Last week, a number of students in year 10 and 11 attended a conference in the St. David’s Hotel organised by PiXL. Daniel Schoen in year 11 has written this review of the event.
‘Getting into the top universities’ was the main aim of the conference that I, along with a group of Year 10 and 11 students, attended on February 29th. Establishments such as Oxford, Cambridge and King’s College appeared to me as places that were unreachable; only accessible to the social elite. Coming from a comprehensive school nestled in the country borough of Rhondda Cynon Taf, even the idea of crossing the Severn Bridge to attend university seemed daunting. When I was notified about the opportunity of attending the event, I passed it off. I possessed several misconceptions about these reported ‘Russell Group Universities’, and never felt that I had an iota of chance when it came to applying for one of them.
After a short bus ride to the capital, we approached Saint David’s Hotel in all its splendour. After being presented with booklets to further enforce the information given, we were ushered into a conference room in the ‘Roald Dahl Suite’; overlooking the shimmering waters of Cardiff Bay. Our welcome was a warm one, we were invited to light refreshments before other schools arrived and the conference was upon us. As expected, many public schools arrived at the conference. It was certainly a proud moment for Y Pant, being one of the few state schools in attendance, and having a sizable group of pupils at the conference. Peter Rawling- the proclaimed Russell Group University ‘guru’- took the role as the admissions lecturer, he outlined the purpose of the conferences along with using his wealth of knowledge and experience to provide us with inspiration and advice for applying for the top universities. He then introduced us to a guest speaker, Ian McConnachie; a former student from the University of Oxford. As a former student, he was able to provide us with accounts that were engaging and was quick to dispel the notion that top universities like Oxford were reserved only for the wealthy and the upper class. He shed light upon his personal experiences while studying Maths at Oxford and also outlined information regarding Cambridge. Unfortunately, the second guest speaker was unable to attend; determined not to let these unforeseen circumstances overturn this event, Rawling spoke about competitions for applications for university and the courses available to study. He inspired us to create a portfolio in order to record our achievements and perform extra reading around subjects we were interested in, known ‘Super-Curricular activities’. It was said that these would enhance and reinforce our love for the subjects we were interested in.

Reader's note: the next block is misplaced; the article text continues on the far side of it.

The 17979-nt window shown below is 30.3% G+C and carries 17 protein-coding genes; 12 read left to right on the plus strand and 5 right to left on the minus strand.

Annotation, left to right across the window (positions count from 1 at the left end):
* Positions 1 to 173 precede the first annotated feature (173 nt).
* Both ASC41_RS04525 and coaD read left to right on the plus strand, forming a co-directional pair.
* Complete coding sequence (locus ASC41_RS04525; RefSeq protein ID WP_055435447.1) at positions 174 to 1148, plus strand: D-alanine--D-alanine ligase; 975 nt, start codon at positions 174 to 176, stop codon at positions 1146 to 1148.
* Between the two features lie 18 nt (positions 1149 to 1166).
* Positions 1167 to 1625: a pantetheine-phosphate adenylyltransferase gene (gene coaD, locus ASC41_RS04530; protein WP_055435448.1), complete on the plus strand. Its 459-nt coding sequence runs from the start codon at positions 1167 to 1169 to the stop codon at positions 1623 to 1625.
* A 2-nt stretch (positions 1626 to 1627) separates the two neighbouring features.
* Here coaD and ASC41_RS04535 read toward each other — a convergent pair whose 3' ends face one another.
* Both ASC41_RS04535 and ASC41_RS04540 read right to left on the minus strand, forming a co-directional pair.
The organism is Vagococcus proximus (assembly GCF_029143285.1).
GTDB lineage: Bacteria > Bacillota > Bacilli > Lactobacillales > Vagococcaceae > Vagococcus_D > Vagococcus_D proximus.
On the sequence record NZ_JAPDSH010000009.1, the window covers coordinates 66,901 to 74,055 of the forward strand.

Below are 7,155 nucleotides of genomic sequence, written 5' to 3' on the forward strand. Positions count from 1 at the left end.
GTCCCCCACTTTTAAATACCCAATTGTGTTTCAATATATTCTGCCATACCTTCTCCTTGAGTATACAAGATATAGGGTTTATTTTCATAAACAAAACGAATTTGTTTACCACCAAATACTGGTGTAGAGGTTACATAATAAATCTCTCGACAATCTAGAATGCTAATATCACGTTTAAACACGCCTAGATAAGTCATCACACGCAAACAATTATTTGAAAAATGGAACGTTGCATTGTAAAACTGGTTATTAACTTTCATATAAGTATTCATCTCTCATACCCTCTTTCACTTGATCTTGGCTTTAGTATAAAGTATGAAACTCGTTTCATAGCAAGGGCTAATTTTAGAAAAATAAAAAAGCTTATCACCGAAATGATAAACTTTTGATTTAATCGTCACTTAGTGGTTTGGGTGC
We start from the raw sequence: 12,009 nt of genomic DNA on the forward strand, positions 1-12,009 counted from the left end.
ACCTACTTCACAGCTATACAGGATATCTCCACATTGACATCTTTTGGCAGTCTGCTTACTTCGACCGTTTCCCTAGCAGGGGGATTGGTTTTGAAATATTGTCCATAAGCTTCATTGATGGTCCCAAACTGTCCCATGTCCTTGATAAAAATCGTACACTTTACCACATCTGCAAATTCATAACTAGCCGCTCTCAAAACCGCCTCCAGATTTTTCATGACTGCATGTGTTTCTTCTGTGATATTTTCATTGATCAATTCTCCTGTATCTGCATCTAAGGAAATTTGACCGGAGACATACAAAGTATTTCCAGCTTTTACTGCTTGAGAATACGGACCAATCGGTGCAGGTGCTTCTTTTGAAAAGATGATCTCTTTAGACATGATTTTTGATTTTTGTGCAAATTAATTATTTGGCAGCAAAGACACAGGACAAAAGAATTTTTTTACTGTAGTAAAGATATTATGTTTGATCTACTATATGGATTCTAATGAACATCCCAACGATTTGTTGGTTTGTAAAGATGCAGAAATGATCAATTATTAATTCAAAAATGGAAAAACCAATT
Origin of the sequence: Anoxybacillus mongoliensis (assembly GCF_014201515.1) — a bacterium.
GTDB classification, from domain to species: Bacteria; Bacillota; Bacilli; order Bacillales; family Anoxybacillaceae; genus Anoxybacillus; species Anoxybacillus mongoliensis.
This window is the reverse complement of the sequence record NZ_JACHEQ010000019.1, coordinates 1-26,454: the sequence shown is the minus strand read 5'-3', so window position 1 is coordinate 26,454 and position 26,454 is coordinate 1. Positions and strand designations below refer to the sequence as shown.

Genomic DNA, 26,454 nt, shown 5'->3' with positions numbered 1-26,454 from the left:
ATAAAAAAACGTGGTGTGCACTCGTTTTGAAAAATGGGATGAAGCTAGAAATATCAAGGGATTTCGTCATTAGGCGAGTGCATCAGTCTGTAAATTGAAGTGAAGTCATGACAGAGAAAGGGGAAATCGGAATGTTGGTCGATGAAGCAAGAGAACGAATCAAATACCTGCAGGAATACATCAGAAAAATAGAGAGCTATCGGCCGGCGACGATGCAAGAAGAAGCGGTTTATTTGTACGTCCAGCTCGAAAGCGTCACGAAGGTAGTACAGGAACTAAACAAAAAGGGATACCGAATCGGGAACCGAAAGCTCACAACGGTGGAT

Overall, despite the fact that it was slightly overwhelming at first, the conference really made me aware of the options available to me after KS5. It has inspired me to further research topics that interest me and has improved my self-esteem. I now feel that if I put the work in, I will be able to access the best possible route of education that will help me in later life. Although I am not yet certain of my future plans, the conference certainly drew me into the field of biology and I am interested in finding out more about areas of specialisation such as marine biology. My peers were also helped greatly, after attending the conference some are interested in pursuing careers in Law and in Medicine.